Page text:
Cape Town - South Africa’s artisans are getting old and there are not enough trained youngsters to replace them.
MEC for Economic Opportunities Alan Winde said on Wednesday the average age of artisans in South Africa was 55 years while the number of young people being trained to produce the next generation of artisans was only a fraction of what the country needed.
Winde, who was the guest speaker at the launch of an online skills and job platform for the oil and gas sector, said the Western Cape government’s artisan development programme had produced 176 new artisans.
“We celebrate this, but it is a very, very small number. It is a start, but we’ve got to ramp things up. The National Development Plan says we need 30 000 trained artisans a year in South Africa.
“There are probably only 10 000 a year. This shows the massive gap we’ve got. If we don’t change the maths and science coming in, we won’t change the skills gap.”
Winde welcomed the launch of the online Marine Oil and Gas Academy, backed by the SA Oil and Gas Alliance (Saoga).
He said it would play a critical role in linking potential employees and employers, and would ensure there was a match between skills offered and the needs of the industry. The portal would become a “virtual meeting place” for Africa’s oil and gas sector for professionals, companies, students and academic institutions.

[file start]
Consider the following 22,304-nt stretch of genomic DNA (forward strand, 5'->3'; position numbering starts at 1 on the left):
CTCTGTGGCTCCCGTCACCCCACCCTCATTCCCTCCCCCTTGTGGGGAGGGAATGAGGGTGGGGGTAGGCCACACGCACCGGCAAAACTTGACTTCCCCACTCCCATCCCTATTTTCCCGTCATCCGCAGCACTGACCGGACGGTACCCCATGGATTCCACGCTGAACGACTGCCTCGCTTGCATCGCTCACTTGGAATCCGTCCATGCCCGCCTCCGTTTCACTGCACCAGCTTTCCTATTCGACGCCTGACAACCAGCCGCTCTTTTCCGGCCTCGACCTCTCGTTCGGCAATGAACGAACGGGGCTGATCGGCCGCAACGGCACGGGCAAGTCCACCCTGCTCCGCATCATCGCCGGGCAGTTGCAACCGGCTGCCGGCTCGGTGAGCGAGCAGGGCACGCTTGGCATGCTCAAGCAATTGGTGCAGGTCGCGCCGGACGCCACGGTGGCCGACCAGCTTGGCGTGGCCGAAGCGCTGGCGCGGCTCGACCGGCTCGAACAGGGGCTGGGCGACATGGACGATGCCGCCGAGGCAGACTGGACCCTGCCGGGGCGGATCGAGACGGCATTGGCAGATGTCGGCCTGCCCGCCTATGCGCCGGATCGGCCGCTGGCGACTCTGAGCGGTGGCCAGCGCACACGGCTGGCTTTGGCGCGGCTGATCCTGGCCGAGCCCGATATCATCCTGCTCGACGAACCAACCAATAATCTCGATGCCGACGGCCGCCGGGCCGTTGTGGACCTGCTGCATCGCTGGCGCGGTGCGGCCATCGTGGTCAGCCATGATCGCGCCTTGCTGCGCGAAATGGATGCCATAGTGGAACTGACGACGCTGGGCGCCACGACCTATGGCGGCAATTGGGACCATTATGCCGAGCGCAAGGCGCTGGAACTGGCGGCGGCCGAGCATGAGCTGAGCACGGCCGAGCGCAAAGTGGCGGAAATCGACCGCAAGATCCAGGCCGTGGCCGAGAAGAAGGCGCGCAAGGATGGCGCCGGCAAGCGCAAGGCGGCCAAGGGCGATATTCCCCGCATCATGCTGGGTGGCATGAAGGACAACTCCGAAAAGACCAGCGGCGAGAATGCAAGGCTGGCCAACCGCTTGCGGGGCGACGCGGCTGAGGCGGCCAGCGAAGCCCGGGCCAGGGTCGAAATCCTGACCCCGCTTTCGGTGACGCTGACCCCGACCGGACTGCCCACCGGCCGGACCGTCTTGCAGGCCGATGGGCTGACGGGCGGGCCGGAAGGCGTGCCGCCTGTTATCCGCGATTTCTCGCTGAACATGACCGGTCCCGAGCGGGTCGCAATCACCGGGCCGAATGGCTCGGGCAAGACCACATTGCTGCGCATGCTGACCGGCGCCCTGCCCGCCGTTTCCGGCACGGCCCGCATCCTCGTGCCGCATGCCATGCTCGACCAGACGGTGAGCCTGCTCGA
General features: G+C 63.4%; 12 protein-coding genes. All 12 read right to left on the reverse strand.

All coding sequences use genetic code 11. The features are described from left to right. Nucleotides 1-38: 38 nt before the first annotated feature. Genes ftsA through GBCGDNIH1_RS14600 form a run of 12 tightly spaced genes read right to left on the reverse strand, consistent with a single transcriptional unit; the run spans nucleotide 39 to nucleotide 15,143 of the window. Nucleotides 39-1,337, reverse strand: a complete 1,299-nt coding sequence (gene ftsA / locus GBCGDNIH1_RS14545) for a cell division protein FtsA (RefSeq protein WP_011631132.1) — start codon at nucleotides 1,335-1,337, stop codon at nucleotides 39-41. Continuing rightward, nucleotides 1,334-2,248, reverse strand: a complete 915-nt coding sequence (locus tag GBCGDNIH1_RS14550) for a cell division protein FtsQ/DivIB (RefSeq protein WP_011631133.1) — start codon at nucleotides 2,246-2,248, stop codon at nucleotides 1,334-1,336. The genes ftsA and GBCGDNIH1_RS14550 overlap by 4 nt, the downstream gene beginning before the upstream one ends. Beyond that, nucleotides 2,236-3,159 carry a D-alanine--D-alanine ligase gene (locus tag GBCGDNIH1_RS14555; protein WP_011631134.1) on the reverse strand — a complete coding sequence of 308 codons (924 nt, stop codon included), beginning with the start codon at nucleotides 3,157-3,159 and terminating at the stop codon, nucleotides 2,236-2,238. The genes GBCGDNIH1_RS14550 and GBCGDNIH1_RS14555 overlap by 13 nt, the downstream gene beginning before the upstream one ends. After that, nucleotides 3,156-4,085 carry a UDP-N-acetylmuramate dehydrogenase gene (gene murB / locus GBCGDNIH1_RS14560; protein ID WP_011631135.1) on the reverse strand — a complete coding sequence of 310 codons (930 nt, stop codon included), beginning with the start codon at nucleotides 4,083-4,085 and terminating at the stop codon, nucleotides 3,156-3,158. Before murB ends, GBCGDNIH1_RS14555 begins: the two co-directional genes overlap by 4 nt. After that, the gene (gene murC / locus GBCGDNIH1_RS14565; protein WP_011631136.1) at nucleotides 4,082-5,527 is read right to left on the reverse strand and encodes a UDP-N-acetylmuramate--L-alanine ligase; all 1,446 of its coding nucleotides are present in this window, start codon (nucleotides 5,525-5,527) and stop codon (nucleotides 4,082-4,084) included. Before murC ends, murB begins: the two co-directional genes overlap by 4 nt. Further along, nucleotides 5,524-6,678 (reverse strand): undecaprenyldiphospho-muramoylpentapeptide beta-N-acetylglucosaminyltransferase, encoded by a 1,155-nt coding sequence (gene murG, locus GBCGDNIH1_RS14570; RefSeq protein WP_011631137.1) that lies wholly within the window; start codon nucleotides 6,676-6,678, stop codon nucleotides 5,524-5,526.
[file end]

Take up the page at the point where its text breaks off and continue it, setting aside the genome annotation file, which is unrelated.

The Industrial Development Zone on the West Coast was key to the development of the oil and gas sector. However, many of the companies that came to Saldanha brought staff from other countries.
“It is really sad watching our own people without work and watching all the skills coming in from other parts of the world. We see helicopters coming in with them,” Winde said.
There was a need to attract companies to the province so that jobs could be created to absorb those who were being trained as artisans. Recently, one company had completed a R1-billion job in the harbour, which had created 1 100 jobs during the seventh-month duration of the work.
But when the company had completed the job, those who had gained skills on the project were left without work. The province needed to attract more companies so there were no “winter periods” between big projects.
Adrian Strydom, skills development manager of Saoga, said some of the problems were that there were “pockets” of local skills the oil and gas industry needed, but not enough skills across the spectrum, and the cyclic nature of the industry.
“For six months, we have rigs here and then the rigs go. Who looks after retaining those skills in the down cycle?”
A major problem was the school system, which was not producing school-leavers with adequate maths and science abilities.
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